Underdetermination Thesis, Duhem-Quine Thesis
David Bourget (Western Ontario)
David Chalmers (ANU, NYU)
Rafael De Clercq
Jack Alan Reynolds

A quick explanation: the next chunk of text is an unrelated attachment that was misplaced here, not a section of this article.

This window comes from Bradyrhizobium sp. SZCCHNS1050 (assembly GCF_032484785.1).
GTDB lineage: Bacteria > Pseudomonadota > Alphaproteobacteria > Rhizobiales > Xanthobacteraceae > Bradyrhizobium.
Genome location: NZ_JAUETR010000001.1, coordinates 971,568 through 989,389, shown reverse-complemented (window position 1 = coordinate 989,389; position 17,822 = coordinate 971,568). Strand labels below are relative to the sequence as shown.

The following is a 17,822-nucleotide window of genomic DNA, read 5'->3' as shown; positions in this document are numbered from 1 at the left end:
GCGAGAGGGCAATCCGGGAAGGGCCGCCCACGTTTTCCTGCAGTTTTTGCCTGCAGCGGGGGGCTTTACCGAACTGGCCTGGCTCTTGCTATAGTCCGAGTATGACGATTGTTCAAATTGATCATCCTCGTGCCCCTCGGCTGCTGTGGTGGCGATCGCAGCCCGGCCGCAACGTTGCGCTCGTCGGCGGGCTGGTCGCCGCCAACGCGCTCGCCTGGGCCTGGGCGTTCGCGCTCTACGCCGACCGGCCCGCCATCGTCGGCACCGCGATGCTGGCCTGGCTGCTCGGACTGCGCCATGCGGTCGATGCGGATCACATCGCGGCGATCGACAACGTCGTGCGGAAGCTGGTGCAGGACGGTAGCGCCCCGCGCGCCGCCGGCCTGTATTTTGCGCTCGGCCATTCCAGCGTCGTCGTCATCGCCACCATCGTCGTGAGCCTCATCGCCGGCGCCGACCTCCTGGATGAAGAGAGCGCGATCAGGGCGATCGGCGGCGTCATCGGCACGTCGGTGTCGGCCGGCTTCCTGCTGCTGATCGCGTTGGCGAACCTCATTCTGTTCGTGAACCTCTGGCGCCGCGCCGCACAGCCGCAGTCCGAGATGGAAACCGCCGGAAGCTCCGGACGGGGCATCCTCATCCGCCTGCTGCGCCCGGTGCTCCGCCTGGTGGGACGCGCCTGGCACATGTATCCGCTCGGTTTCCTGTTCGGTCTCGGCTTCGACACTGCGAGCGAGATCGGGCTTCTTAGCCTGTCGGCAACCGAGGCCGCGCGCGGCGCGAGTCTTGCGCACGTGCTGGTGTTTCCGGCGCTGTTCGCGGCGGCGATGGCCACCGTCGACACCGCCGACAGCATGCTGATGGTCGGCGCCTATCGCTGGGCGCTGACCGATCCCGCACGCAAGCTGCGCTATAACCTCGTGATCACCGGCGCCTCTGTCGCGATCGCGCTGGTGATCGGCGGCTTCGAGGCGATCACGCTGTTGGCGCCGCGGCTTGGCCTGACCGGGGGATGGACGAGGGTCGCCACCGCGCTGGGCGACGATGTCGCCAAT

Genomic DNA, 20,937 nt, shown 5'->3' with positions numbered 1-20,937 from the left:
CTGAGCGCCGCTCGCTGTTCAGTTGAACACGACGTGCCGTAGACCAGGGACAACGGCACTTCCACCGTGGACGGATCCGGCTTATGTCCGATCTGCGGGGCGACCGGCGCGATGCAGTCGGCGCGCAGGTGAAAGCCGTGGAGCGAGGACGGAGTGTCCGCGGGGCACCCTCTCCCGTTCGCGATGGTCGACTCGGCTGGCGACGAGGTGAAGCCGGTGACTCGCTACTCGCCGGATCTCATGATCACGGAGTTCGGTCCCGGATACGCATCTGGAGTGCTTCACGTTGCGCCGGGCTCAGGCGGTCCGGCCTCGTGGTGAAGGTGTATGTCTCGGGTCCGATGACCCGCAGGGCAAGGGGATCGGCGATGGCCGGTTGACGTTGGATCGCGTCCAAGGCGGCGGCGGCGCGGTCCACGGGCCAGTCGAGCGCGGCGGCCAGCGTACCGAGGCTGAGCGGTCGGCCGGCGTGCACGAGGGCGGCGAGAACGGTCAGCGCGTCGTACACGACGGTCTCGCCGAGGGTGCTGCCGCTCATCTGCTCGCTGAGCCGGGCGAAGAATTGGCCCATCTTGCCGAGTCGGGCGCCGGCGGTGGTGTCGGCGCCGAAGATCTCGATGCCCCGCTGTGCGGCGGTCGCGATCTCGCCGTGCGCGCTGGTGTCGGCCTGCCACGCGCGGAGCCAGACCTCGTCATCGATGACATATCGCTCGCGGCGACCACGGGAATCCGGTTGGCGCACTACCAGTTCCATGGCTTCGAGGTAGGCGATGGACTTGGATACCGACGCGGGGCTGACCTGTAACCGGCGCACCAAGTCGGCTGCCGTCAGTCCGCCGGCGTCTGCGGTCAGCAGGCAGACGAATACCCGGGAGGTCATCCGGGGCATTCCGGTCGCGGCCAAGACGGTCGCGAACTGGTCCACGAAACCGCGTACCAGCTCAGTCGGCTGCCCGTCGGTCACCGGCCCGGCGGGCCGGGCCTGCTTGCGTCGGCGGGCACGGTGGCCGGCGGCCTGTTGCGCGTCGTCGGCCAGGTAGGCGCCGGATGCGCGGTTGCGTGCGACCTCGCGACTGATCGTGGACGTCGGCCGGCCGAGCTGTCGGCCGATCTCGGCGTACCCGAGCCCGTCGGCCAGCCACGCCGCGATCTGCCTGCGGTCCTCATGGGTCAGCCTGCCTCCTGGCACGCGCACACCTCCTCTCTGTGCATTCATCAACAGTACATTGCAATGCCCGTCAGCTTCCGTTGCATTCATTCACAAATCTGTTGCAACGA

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Underdetermination is a relation between evidence and theory. More accurately, it is a relation between the propositions that express the (relevant) evidence and the propositions that constitute the theory. Evidence is said to underdetermine theory. This may mean two things. First, the evidence cannot prove the truth of the theory. Second, the evidence cannot render the theory probable. Let’s call the first deductive underdetermination, and the second inductive (or ampliative) underdetermination. Both kinds of claim are supposed to have a certain epistemic implication, viz., that belief in theory is never warranted by the evidence. This is the underdetermination thesis
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